We know the Greeks, Egyptians, and other ancient cultures had stringed and wind instruments because both are depicted in their art, but we don’t know what they sounded like. Of course, all cultures had drums and percussion instruments.
The tabla drums of India are made of brass with hide drumheads that can be tuned so that different parts of the drumhead produce different sounds. They are. normally played in sets of two, a smaller one with higher pitch and a larger one with lower pitch. They are played with the fingers, palms, and even elbows. To hear a modern use of tabla drums, listen to Centa Terbaik by Tasya Rosmala. All Indian instruments, so far as I know, are played sitting on the floor, usually with half-lotus or even full-lotus positioning of the legs.
The Arabs have a large drum called a dumbeg and a smaller durbeki, played with the hands or short drumsticks. The Irish drum, played with both ends of a short drumstick is the bodhran. I’m sure the Turkish drums have names, but I don’t recall them. In Japan once I was treated to a performance of traditional big Japanese drums that are mounted with the drumheads vertical, and the players go at them with sticks the size of ax handles, attacking the drums as if trying to destroy them. Very, very loud! Almost .more of an athletic event than a musical performance. The performers wear loin cloths and are very muscular. The whole thing has a very savage feel.
Of course Africa and the Caribbean are where drums, a great variety of types and sizes, are the main instruments. To hear African drums at their best listen to the Missa Luba, a native Congolese mass performed with voices and drums. I’ve heard great drum music in the Caribbean, and, of course, there are the steel drums. There is a good recording of the Trinidad and Tobago Steel Drum Band available. Surprisingly, they hail from Rochester, NY! I don’t know how they tune those steel drums, but the sound can be beautiful.
Today the Mediterranean peoples have a variety of stringed instruments played like guitars. The Arab people have their oud, a fretless gut-stringed lute/guitar. To hear an oud played well, listen to Hala Laya by The Devil’s Anvil, from the album Hard Rock From The Middle East (where you’ll also hear dumbeg and durbeki drums). The Greeks have their bouzouki, also similar to a guitar. It is my understanding that the guitar itself was developed from the lute in Spain during the Moorish period. The Irish and Scot people, who originated in the eastern Mediterranean, took the Persian/Greek bagpipe north with them, along with the pentatonic scale. I’m not sure who carried musical instruments to Russia, perhaps the Rus brought them back from their viking raids on other cultures, but once Eastern Orthodox Christianity took hold, the balalaika, with its three strings and three-sided sound box (symbolizing the Trinity) was no surprise.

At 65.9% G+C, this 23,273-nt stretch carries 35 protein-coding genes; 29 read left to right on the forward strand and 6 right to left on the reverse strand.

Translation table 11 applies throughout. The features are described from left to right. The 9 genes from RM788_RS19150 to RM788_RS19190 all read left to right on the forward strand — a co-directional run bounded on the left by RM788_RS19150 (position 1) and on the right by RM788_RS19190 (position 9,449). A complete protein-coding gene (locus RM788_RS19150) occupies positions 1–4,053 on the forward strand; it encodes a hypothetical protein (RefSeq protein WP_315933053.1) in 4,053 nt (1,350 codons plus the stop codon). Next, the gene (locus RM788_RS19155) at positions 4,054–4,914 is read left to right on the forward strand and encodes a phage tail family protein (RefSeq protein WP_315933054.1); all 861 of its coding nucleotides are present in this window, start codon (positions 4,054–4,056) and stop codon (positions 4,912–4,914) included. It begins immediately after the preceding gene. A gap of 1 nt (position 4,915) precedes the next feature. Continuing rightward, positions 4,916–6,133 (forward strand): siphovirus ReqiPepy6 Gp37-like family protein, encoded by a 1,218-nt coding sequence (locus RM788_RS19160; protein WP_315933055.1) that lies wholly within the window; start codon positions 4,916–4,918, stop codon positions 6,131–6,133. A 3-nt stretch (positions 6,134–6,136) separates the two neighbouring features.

But a surprise did await the Spanish conquistadores in South America. In Bolivia at lake Titicaca they found Egyptian-looking reed boats and all over northern South America they found musicians playing in the pentatonic scale. In the Andes the local musicians played pentatonic panpipes and flutes. The stringed instrument was the charango, a sort of guitar/mandolin with a sound box made from the shell of an armadillo. Along with the panpipes there was a low pitched very long flute called senka tenkana (growing nose) that made the player stretch his arms. (To hear what Inca music sounded like, listen to “El Condor Pasa” by Los Incas, who also recorded as Urubamba.) Was the pentatonic scale carried to South America by ancient Egyptian sailors, or carried the other way? Apparently there was commerce between the regions because both tobacco and cocaine have been found in Egyptian mummies, and both originate in the Americas. There was apparently cross-cultural exchange in ancient times.
I find it odd that the Native peoples of North America were so musically undeveloped. Drums and flutes seem to be about it for their instruments, and often just the drums, accompanied by chanting. The music never made it up through Central America, apparently. Of course, depending on the date, much of today’s Central America was under water and migration largely impossible.
Humans like to make noise, and in many cultures unique musical traditions were developed. Will people of the distant future still listen to today’s music?
About The Author: Bob Shell is a professional photographer, author and former editor in chief of Shutterbug Magazine. He is currently serving a 35 year sentence for involuntary manslaughter for the death of Marion Franklin, one of his former models. Shell was recently moved from Pocahontas State Correctional Center, Pocahontas, Virginia to River North Correctional Center 329 Dellbrook Lane Independence, VA 24348. Mr. Shell continues to claim his innocence. He is serving the 11th year of his sentence. To read more letters from prison by Bob Shell, click here: https://tonywardstudio.com/blog/bob-shell-a-stitch-in-relative-time/